Dementia is a term used to describe a number of conditions, often associated with ageing, that lead to a progressive decline in a person’s ability to function independently. Dementia may affect a person’s memory, ability to plan and carry out tasks, and lead to behavioural changes. This can lead to difficulties with social interactions, working, and living independently. Dementia is not a normal part of ageing.
Importance for PLHIV50+
There are multiple types of dementia, that can affect anyone, including people living with HIV (PLHIV). However, PLHIV are also susceptible to HIV-associated neurocognitive disorder (HAND), though this is less common in people on antiretroviral therapy. HAND is sometimes referred to as HIV-Associated Dementia.
Dementia is common and affects approximately half a million Australian adults, though this number is expected to increase as the general population ages. Dementia is also a growing cause of death and disability, with the most common form of dementia being Alzheimer’s Disease. The risk of dementia increases with age, and is uncommon in people under the age of 65.
Sometimes, it can be associated with genetics, and run in families, but most of the time, dementia is not inherited. Other risk factors for dementia include smoking, high blood pressure, diabetes, and head trauma. Additional risk factors associated with cognitive impairment in PLHIV50+ include having a detectable viral load, low CD4 count, and some infections, including syphilis.
The symptoms of dementia can be subtle and often worsen over time. Signs and symptoms might include progressive memory loss, confusion, getting lost in familiar places, behavioural changes, difficulty speaking or writing, social withdrawal, and a loss of ability to perform routine daily tasks (e.g. banking, paying bills, driving, cooking).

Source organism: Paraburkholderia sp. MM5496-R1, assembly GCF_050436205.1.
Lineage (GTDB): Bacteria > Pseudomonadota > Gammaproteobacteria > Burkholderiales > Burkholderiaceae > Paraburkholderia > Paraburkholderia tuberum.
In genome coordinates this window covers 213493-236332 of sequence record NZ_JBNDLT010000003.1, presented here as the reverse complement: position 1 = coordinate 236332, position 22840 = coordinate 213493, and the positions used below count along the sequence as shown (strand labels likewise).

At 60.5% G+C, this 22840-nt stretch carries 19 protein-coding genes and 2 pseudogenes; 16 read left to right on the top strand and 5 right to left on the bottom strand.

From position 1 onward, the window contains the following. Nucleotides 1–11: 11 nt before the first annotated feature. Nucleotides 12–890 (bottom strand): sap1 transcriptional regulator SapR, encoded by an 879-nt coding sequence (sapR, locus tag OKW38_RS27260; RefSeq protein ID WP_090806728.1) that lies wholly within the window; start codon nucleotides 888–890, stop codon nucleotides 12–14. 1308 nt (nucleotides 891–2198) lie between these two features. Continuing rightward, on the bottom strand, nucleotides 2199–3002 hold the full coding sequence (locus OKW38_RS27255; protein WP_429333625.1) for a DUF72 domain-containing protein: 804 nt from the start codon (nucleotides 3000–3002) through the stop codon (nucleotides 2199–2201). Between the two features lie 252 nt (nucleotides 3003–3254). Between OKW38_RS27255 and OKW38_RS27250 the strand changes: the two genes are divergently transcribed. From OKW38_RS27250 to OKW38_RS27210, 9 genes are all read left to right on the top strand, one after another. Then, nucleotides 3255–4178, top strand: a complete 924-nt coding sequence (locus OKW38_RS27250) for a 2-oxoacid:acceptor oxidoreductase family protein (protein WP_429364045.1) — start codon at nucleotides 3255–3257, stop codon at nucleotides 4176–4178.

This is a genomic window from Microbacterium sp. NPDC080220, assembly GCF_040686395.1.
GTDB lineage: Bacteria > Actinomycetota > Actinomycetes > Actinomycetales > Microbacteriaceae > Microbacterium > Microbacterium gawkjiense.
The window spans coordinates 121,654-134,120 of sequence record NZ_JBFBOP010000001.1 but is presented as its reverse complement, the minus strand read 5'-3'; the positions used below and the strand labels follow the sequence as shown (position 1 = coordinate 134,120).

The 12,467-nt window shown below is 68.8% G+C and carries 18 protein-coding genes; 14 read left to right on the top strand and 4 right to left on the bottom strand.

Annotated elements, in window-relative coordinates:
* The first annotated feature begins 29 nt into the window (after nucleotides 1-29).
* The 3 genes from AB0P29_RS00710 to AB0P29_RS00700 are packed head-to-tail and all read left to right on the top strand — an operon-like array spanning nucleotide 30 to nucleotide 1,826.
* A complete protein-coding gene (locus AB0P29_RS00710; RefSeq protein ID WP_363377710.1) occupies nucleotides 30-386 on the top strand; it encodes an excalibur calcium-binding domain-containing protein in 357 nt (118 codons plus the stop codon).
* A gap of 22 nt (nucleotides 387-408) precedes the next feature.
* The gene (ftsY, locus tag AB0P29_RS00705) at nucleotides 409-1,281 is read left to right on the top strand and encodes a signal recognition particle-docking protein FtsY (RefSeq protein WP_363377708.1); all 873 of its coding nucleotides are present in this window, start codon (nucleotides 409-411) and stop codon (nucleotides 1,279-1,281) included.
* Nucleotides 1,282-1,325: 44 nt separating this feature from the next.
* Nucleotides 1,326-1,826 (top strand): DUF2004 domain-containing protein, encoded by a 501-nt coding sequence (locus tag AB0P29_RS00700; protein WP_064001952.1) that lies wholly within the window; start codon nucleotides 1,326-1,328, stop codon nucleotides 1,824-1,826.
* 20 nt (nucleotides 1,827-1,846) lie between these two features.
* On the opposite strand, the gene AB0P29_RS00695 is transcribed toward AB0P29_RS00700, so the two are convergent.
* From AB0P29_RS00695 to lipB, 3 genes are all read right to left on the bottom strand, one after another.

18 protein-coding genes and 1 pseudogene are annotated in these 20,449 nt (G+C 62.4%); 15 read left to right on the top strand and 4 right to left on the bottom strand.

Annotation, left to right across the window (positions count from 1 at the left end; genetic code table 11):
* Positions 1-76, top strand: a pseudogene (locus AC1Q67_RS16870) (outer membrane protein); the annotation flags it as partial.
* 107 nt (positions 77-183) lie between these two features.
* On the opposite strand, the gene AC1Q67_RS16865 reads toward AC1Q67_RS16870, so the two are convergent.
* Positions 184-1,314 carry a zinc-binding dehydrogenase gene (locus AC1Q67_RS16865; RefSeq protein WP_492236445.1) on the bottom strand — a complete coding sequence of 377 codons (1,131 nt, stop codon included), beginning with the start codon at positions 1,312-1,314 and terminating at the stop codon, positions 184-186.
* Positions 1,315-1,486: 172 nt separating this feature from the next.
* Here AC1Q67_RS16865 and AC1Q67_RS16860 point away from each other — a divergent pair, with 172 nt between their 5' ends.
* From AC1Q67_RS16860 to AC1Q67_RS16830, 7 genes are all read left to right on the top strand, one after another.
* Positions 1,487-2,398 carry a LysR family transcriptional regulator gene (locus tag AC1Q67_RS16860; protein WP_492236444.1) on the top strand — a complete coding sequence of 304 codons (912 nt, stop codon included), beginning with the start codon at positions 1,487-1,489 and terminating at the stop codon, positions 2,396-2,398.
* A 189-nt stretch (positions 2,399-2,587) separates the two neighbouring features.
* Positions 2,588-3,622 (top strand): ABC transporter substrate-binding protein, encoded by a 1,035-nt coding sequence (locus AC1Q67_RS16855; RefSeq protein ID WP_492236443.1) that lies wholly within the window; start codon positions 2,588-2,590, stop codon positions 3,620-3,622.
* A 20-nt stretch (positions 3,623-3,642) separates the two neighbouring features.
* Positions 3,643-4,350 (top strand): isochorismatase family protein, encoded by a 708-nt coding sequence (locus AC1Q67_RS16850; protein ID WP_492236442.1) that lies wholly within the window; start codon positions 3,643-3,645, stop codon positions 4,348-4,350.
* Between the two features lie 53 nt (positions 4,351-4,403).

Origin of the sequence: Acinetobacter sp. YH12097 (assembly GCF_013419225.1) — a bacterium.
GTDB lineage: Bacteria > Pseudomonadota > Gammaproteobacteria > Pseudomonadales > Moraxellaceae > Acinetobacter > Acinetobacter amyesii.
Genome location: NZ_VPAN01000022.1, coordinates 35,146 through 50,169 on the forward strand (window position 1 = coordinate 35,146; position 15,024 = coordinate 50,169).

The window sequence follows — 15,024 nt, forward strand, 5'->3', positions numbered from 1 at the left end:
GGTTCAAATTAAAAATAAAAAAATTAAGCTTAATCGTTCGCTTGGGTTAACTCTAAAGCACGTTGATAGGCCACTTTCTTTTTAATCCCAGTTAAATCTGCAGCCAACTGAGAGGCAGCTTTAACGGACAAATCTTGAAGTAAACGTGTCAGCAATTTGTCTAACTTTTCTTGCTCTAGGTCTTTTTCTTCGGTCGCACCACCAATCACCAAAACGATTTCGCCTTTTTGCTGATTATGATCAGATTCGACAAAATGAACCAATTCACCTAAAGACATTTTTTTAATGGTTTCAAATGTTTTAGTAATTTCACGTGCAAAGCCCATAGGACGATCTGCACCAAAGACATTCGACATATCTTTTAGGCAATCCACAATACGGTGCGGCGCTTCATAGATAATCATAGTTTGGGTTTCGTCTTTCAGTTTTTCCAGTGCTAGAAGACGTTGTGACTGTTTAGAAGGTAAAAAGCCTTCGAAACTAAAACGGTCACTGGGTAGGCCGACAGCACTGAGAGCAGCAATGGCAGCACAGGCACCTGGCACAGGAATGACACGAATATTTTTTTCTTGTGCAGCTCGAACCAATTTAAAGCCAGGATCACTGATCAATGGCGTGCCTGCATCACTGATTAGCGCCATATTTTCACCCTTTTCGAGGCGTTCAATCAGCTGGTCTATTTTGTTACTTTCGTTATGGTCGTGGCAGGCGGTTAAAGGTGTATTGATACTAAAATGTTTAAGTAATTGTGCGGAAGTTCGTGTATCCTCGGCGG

Speak with your healthcare provider if you are worried that you or someone you care about might have dementia. There are a number of conditions that can mimic dementia, including hormone and vitamin deficiencies, mental health and other physical illnesses, which when treated can improve the symptoms of concern. Early assessment is helpful, and allows a person to plan ahead.
Diagnosing dementia can be challenging, and can take some time. Healthcare providers will typically try to gather information from interacting with the person thought to be affected, and speaking with people they know, including family members and/or loved ones. A thorough assessment is important. Often, your healthcare provider will perform memory tests, and may refer you to a specialist for an opinion. Other tests may include blood tests, and imaging of the brain by either MRI or CT scan. Sometimes a lumbar puncture is needed, especially when HAND is suspected.
There is no cure or universal treatment for dementia, but medications are available that may help to manage some of the symptoms. Importantly, there are a number of practical things that can be done to maximise the independence of and enhance the quality of life for people with dementia. Planning ahead can ensure your priorities are known, and provide peace of mind for you and your loved ones into the future.